What is evolutionary biology, and how should we talk about it? We interview Lindsay R. Craig (Temple University) about evolutionary development biology (evo-devo), neo-Darwinism, and other terms and frameworks used by scientists and philosophers in this month’s Spotlight on Science Q&A. Craig’s article, “Neo-Darwinism and Evo-Devo: An Argument for Theoretical Pluralism in Evolutionary Biology,” appeared in the Fall 2015 issue of Perspectives on Science. Read the article for free on our SOS page.
What drew you to the field of evolutionary biology?
For me, evolution is hands down the most fascinating thing about existence. It’s a common thread in the living world, and yet, at the same time, the amount and kinds of diversity are quite striking. Think about the animal kingdom alone. The morphological diversity is simultaneously beautiful and exhausting because, both within species and between them, variety, an outcome of evolution, demands to be scientifically explained. Examining evolution allows us to understand so much about ourselves and our world.
What are the main differences between neo-Darwinism and evolutionary developmental biology (evo-devo)? What makes it possible for the two theories to co-exist?
My view is that the term neo-Darwinism is seriously problematic precisely because it’s not clear what it refers to. Different authors use the term differently, and it’s had different meanings throughout its history. Insofar as you can identify a neo-Darwinian framework or theory in the literature, it’s unclear whether biologists and philosophers of biology think of it in the same way. I think the ambiguity of neo-Darwinism is more of a problem for philosophers than for biologists, but there are philosophers who will certainly disagree with me.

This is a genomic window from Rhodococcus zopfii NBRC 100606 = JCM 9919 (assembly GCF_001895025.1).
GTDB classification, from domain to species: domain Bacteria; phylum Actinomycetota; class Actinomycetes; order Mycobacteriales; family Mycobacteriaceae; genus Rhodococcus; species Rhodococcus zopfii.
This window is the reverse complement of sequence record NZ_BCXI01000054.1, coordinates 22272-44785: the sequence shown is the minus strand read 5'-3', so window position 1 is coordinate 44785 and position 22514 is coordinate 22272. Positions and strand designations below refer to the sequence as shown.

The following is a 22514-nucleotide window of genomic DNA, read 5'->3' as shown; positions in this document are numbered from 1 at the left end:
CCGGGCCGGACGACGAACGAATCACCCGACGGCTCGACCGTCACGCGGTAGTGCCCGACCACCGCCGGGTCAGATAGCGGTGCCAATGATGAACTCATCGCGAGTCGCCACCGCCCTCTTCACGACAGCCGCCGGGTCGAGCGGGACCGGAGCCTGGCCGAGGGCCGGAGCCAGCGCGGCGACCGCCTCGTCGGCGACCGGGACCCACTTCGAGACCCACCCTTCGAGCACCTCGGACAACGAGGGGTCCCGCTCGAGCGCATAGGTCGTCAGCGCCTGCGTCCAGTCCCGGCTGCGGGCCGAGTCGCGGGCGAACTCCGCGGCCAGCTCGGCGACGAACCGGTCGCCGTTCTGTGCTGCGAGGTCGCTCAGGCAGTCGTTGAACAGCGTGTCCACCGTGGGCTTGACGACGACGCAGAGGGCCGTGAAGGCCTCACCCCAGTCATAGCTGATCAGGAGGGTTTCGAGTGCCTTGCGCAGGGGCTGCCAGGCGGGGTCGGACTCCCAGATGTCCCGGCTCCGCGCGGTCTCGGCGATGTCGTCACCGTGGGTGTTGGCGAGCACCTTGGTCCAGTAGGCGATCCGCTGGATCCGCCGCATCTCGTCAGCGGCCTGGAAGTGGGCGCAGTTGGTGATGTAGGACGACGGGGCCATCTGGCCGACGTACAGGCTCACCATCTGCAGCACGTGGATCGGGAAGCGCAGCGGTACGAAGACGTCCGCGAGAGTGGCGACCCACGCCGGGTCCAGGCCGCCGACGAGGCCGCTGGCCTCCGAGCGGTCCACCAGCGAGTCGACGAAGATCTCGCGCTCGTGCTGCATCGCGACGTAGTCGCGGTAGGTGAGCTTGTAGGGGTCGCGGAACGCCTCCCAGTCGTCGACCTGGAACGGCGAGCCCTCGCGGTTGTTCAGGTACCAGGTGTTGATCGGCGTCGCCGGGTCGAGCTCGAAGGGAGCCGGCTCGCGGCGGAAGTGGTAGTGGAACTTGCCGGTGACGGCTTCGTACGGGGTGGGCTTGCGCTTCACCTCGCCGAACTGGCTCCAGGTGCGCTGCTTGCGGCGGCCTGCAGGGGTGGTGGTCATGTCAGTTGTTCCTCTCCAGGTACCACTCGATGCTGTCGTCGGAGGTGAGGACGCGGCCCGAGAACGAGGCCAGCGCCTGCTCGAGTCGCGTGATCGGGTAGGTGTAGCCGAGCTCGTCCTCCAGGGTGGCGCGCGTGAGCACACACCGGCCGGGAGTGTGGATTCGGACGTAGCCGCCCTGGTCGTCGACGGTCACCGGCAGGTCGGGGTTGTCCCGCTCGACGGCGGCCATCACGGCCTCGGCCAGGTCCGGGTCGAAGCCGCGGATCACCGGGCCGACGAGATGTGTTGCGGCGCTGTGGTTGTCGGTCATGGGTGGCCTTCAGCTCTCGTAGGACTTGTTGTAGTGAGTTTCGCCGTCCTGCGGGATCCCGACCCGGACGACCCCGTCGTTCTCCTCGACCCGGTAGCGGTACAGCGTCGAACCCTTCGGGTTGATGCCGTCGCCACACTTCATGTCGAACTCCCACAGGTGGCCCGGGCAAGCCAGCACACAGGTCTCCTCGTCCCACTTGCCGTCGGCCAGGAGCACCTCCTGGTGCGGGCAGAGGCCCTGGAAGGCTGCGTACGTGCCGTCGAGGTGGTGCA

But, I haven’t actually answered your question! Neo-Darwinism is a term favored by the authors who are part of the debate I’m interested in. If we adopt their characterization, the main difference between neo-Darwinism and evo-devo is, I believe, in the explanatory agendas of the two frameworks. For example, neo-Darwinism, as it’s described by these authors, employs very different, though not incorrect, concepts of genes and phenotypes than evo-devo. While the latter is concerned with the complex, multi-level causal pathways between genes and resulting traits, the former adopts more abstract, reductive concepts that allow for the black-boxing of the causal network between genes and traits. I argue that the conceptual differences between neo-Darwinism and evo-devo allow them to explain different kinds of evolutionary phenomena.
And it’s this that makes it possible for the neo-Darwinism and evo-devo to co-exist: they explain different kinds of evolutionary phenomena using different explanatory tools. Both are supported by the evidence, and the two frameworks don’t conflict or contradict one another. So, they can live together quite well in biology departments and laboratories everywhere.
You define theoretical pluralism as “the accommodation and pursuit of more than one explanatory framework.” Why is this approach advantageous in thinking about evolutionary biology?